Although Tat substrates are small, transport of the folded substrates requires that the channel form pores up to 70_ in diameter. A simple analysis of the required dimensions leads to a pore lined by at least 20 transmembrane helices [6]. Two large complexes have been purified from overexpressed Tat components. The first contains TatB and TatC in a 1:1 ratio with a small amount of TatA, at a molecular weight by gel filtration of approximately 600 kDa indicating a multi-copy complex [9,10]. TatB and TatC are required for signal sequence recognition, and this complex has been shown to bind to signal peptide [10]. The second complex consists predominantly of TatA with small amounts of TatB and TatC [10]. Visualized by negative stain EM, the TatA complex appears as large rings with an apparent central pore of ~65_, similar to the predicted channel size [11]. This, with much other evidence, leads to the conclusion that a pore is formed by multiple copies of TatA and signal peptide recognition is by TatB and TatC.

The Tat translocation field is relatively young, and many simple questions remain unanswered about this intrinsically interesting system. Our goals are to understand the function of the Tat system through the use of structural biology. This system is a potential antimicrobial target and has biotechnological applications in protein expression.

Membrane Proteins Involved in Glycosylation 
In eukaryotes, an essential part of the export and maturation of many proteins that enter the ER lumen is that they contain specific glycosylation sites for the attachment of N-linked oligosaccharide chains. The first enzyme in this process is a multisubunit enzyme complex termed the oligosaccharyltransferase (OST). The enzyme is part of the larger translocon complex that contains SecY and recognizes the consensus sequence N-X-T/S as nascent proteins are translocated. Recently, a bacterial homologue has been identified in the species Campylobacter jejuni [12] which has been shown to functionally glycosylate substrates in E. coli. This and related archael homologues are perfect candidates for structural studies.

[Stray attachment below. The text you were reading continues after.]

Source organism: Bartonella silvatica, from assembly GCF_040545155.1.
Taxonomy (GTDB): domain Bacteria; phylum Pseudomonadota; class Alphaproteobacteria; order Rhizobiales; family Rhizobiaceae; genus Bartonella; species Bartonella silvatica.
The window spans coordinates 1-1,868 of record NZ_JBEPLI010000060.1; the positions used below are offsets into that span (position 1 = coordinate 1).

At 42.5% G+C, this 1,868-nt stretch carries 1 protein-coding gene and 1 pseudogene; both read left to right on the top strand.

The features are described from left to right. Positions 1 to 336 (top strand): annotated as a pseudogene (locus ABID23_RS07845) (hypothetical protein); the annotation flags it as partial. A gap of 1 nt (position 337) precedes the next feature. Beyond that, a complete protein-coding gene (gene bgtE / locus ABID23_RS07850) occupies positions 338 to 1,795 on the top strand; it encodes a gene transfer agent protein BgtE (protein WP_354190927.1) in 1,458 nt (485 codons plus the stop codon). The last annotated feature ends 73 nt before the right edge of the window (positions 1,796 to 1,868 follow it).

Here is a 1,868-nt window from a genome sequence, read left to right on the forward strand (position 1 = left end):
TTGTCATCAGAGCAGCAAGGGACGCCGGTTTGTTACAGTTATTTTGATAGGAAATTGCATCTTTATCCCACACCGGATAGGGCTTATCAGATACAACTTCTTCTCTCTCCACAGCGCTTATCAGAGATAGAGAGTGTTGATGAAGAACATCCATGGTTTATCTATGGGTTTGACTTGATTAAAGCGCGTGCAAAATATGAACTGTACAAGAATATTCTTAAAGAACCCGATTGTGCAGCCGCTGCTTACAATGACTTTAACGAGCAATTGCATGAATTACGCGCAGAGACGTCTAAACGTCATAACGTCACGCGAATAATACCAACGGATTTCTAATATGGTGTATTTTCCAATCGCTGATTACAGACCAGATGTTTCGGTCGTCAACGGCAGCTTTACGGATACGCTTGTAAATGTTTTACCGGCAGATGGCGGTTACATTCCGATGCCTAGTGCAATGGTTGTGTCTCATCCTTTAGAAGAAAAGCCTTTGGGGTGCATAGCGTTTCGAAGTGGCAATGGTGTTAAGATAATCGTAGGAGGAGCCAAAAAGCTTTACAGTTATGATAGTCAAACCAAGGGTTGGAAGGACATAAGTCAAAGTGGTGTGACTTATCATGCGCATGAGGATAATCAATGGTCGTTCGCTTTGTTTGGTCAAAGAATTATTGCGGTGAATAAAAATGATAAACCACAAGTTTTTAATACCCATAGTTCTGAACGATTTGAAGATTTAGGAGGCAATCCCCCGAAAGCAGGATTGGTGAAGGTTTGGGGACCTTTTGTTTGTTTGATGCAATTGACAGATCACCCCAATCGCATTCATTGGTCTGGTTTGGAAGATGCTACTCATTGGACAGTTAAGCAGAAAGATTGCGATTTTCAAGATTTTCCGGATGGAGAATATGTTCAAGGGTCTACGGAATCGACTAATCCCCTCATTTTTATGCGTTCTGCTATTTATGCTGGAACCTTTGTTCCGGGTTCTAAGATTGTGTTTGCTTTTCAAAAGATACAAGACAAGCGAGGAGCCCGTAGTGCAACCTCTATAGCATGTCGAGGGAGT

Cellulose synthase and Eukaryotic Membrane Proteins 
A major component of plant tissue is cellulose, a &Mac178;-1,4-glucan chain, which is a major component of the biomass of the earth and the major component of many products (i.e. paper). It is synthesized by a family of proteins termed cellulose synthases (CesA) (reviewed in [13,14]). These are large integral membrane proteins, over 1000 amino acids long, containing eight TM helices and a large cytoplasmic globular domain between the second and third TM helices. The most interesting fact about these proteins is that the catalytic activity is at the center of the TM domain, with glucose entering from the cytoplasmic side and cellulose exiting the opposite side. Additionally, the active site must somehow alternate relative to the growing chain to add each incoming sugar in a different orientation from the last. Many plants contain multiple genes in the CesA family that vary in size, but all CesA genes contain the same general features and have high sequence similarity. Solving the structure of the CesA proteins will provide a means for exploring expression systems for eukaryotic membrane proteins and is a long term goal of the laboratory.